June 24, 2010

How to Conduct Kick-Ass Market Research

That title is misleading, I'll say that right now. I have no idea how to conduct kick-ass market research. But the title, "I Think This is How You Conduct Market Research, I Think...the Kick-Ass Part is Entirely Up to You" isn't quite as zesty.

Originally, this post was going to be about steps for writing a business plan. But then I realized that it would be about 33 feet long. Since I'm not trying to make readers kill themselves, I decided to just focus on one part at a time.

For this portion, I'll talk about market research. For a fresh-faced entrepreneur attempting to start a business on her own, this part is very strenuous, involving a lot of research. Like, research until your fingers are numb from typing, until your feet are tired from walking, until your armpits smell because you forgot to put on deodorant that morning.

Some of the more professional business owners like to hire fancy companies to do this for them. However, I disagree. I think doing the research yourself not only gives you a better idea of how your business will look, it will also give you ideas for improvement along the way. I also think that if you are a professional business person who is capable of hiring a fancy company to do this for you, you are on the wrong freakin' blog. Go to the I'm-a-Professional-Business-Owner forum or something. This is for misfits who don't really know what they're doing.

I'll go into more detail, after the jump. I'll even throw in random photos for your troubles.

For those of you who are just here for the male burlesque photos, just keep scrolling.



Here are some of my research methods, however clunky they may be:

Scope the Area
To get an idea of what kind of cart vendors were already set up in the area I was scoping, I went there and walked. A lot. Like, two miles worth of walking around blocks, making notes about locations and services provided. Along the way, I also noted where any coffee-serving facilities were located, as well as their hours. Back at the office, I incorporated all of this data onto a map for a quick, visual guide.

While this gave me a good start, the next step to figuring out a location was to go to the Department of Public Works and obtain a copy of all the permitted vendors in Downtown Denver. Eighteen pages of vendor after vendor, as well as all the areas which are off-limits. Again, I plugged this information into a map.



PICTURE BREAK!


I got really bored at work the other day (after asking my boss for work to do and being told I could research her latest car purchase), so I traced and deleted photos, leaving only the lines.



Okay, back to business.

Figure Out Traffic

In deciding the best location, I had to figure out which areas get a lot of passersby. This broke down into three occasions: daytime, nighttime, and special events. For daytime, I Googled until I came upon a goldmine: the city had done some demographic research to help business owners with exactly the step on which I was working. Score!

(This is an important thing to remember: your city is very helpful in business-planning. Obviously, they want your business to succeed, because they, in turn, will succeed. So, rely on their assistance where you can.)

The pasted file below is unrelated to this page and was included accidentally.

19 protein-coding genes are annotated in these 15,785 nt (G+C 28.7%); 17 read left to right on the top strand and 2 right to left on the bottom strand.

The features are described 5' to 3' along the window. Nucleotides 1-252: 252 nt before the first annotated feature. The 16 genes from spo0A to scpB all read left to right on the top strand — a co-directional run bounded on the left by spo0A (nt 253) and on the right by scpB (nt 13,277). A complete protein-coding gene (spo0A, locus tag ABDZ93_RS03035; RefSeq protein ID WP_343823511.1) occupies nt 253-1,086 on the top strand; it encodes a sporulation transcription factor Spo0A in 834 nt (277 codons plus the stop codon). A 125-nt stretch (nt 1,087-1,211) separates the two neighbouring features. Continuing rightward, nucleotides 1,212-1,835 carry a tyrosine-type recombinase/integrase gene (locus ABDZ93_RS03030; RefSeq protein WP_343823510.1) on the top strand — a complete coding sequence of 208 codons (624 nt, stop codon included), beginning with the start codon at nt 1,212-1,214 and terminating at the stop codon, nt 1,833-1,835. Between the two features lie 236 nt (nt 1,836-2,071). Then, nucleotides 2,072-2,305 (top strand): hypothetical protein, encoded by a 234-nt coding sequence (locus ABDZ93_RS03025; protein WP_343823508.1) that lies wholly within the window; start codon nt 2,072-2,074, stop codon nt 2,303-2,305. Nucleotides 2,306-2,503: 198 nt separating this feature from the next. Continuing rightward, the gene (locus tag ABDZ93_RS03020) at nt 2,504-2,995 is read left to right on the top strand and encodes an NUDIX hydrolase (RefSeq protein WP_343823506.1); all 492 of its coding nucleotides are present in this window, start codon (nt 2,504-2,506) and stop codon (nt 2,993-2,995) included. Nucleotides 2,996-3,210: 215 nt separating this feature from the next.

I already had a pretty good idea of nighttime activity (thank you, Bender of '08!), so I moved on to the special events.

Downtown, there are many cultural events taking place on any given day. I started with the baseball field, figured out the average days, times, and attendance for games. Same with the football field. And the local performing arts center (which hosts both plays and ballets). Finally, I figured out all the major festivals and the expected attendance of those.

This research gave me a good idea of how many people are in the area and during what times. Through this, I can get a better estimate of how many products I can potentially sell, not to mention, it gives me an idea of which days and times I may want to be available to work.

Busy, I tell you. I've been busy.



Do a Little Espionage

Visit your competition. Try their products. Note their pricing structure. Figure out what works and what doesn't work. Do they have tasty food but a long lead time? How can you do it better? Google them and see what kind of feedback is floating around cyberspace.

When we almost literally ran into another coffee cart, Kort and I took the opportunity to question them a bit, while waiting for our drinks. Have they been busy? Are they opening other locations? Later, we discussed other things privately: was their pricing fair? How did our drinks taste (mine was lousy...yay!)? What was the downside of their location (we knew our pals at Falling Rock would hate having them there)? How could we do better? And so on.

Talk to Potential Customers

This doesn't necessarily mean talking to strangers on the street. Rather, talk to people you know who frequent the area you are thinking of setting up your business. Ask what they would want in a _________ business. Listen to any ideas they have, because if they are thinking it, at least 100 other people are, as well.*

*This is not a verified fact.



With this newfound information, I was able to write about the following topics in this section:

- Industry Description and Outlook
- Target Market (including size)
- Evaluation of Competition (apparently, "they all suck!" isn't sufficient)
- Highlights and Conclusions

Essentially, your readers will want to know why you picked the spot you did, why you think you'll do well, who you plan to sell to, and why they will buy what you are selling.

Stay tuned, because next, I'll be talking about financial forecasts and capital expenditures! You can pump your fist...I know I did!


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